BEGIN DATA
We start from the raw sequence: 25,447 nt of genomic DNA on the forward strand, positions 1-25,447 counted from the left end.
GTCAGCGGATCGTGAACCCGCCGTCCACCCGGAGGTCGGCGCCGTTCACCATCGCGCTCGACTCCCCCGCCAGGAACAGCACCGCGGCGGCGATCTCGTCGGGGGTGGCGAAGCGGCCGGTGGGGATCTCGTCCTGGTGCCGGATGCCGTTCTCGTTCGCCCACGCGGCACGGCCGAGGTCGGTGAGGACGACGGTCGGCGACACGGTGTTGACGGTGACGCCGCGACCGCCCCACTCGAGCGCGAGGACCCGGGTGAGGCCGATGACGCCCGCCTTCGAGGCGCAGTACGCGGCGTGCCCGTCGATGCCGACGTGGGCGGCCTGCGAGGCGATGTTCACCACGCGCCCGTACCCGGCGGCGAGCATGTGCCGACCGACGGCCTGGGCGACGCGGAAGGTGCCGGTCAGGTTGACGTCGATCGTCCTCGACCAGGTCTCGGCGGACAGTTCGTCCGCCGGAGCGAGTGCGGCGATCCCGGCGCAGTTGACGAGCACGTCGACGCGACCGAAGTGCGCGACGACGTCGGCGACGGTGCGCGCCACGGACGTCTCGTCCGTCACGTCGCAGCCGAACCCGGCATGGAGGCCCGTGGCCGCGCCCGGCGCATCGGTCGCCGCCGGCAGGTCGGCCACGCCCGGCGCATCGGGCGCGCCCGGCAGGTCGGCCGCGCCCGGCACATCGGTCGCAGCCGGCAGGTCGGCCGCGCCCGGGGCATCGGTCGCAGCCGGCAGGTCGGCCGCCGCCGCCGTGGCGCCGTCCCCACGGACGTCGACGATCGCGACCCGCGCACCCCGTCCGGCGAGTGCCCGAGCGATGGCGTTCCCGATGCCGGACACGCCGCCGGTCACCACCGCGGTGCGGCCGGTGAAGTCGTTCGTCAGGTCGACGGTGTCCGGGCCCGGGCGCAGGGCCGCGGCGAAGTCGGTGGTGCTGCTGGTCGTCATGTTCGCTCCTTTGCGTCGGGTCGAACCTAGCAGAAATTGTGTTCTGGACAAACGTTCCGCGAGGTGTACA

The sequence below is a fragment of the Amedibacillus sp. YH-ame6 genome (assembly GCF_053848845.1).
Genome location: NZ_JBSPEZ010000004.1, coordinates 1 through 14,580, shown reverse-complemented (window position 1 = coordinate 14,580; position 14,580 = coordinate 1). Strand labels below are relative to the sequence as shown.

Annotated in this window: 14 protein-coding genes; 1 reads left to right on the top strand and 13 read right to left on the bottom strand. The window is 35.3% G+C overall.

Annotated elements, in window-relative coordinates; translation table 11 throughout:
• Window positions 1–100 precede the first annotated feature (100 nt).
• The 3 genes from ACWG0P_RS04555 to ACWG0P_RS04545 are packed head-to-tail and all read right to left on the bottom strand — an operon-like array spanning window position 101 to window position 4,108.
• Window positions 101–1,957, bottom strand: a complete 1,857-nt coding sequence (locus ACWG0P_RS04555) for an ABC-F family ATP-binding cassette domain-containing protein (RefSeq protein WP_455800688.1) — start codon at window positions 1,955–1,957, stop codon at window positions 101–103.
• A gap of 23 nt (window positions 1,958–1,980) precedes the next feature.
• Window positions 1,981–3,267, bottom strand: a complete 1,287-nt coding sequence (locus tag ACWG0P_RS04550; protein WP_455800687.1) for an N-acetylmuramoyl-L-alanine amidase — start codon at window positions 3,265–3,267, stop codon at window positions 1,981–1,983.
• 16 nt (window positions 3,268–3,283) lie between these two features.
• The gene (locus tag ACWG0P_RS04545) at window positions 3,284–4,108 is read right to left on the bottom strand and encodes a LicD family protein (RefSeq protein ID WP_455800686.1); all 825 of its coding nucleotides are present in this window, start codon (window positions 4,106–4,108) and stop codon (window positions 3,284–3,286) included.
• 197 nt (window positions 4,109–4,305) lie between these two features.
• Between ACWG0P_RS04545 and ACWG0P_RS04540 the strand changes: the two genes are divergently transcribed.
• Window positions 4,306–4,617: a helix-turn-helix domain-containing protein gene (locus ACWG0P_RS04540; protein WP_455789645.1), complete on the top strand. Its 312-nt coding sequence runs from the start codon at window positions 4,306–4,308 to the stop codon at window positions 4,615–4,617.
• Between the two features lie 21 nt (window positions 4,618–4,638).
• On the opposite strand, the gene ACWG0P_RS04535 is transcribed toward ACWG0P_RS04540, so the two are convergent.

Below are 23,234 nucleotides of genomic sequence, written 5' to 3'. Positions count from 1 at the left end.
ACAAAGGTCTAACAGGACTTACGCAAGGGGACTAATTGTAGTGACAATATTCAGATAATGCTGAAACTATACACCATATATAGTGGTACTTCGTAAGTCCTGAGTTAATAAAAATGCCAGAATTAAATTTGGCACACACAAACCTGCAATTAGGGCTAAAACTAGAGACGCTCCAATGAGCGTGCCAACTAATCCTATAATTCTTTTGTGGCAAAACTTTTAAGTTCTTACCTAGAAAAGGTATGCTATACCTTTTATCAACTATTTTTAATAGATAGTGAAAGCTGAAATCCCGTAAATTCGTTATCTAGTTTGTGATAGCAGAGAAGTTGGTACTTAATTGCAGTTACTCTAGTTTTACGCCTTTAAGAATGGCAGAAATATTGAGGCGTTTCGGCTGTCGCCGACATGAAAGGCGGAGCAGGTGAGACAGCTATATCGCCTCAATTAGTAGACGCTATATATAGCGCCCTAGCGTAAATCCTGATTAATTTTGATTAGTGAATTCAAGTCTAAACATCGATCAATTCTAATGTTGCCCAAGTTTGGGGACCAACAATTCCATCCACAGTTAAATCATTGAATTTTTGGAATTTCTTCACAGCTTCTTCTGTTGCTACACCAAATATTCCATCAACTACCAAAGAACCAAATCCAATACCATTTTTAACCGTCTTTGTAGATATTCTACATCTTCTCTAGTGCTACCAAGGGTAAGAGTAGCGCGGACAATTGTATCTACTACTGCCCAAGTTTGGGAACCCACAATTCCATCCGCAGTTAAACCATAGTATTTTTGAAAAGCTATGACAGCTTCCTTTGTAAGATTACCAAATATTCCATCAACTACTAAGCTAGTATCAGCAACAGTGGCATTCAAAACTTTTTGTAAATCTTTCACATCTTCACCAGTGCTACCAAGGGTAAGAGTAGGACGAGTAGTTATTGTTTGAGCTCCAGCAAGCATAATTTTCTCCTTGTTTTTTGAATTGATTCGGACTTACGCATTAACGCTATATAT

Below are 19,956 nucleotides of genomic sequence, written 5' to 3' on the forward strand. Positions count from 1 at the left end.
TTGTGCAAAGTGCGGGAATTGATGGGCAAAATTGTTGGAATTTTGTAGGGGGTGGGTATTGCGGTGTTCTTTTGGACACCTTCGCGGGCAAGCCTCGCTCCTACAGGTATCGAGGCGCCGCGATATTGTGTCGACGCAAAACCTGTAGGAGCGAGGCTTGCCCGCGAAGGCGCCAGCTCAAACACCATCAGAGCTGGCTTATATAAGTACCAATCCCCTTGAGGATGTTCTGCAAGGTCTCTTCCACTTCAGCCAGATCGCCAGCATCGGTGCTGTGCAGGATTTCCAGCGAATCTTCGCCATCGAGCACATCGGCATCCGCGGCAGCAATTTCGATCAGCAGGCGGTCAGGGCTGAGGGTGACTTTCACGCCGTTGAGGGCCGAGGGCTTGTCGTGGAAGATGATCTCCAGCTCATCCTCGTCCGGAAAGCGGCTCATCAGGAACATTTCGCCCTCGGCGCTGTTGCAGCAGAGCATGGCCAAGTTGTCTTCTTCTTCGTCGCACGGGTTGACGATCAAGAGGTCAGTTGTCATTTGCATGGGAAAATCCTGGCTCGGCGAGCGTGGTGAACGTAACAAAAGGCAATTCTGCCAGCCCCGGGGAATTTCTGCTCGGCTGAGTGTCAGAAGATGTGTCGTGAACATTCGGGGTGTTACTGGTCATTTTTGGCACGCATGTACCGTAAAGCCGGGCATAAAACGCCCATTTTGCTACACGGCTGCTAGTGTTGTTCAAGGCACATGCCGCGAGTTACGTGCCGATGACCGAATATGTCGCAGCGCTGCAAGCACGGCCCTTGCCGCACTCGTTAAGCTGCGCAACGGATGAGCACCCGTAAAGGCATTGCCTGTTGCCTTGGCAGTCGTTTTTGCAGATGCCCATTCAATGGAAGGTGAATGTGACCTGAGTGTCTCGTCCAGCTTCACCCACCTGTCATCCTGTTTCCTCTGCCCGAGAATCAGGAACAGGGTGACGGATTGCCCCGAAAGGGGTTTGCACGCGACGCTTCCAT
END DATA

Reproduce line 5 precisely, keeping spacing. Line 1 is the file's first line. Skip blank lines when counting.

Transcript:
Annotated in this window: 14 protein-coding genes; 1 reads left to right on the top strand and 13 read right to left on the bottom strand. The window is 35.3% G+C overall.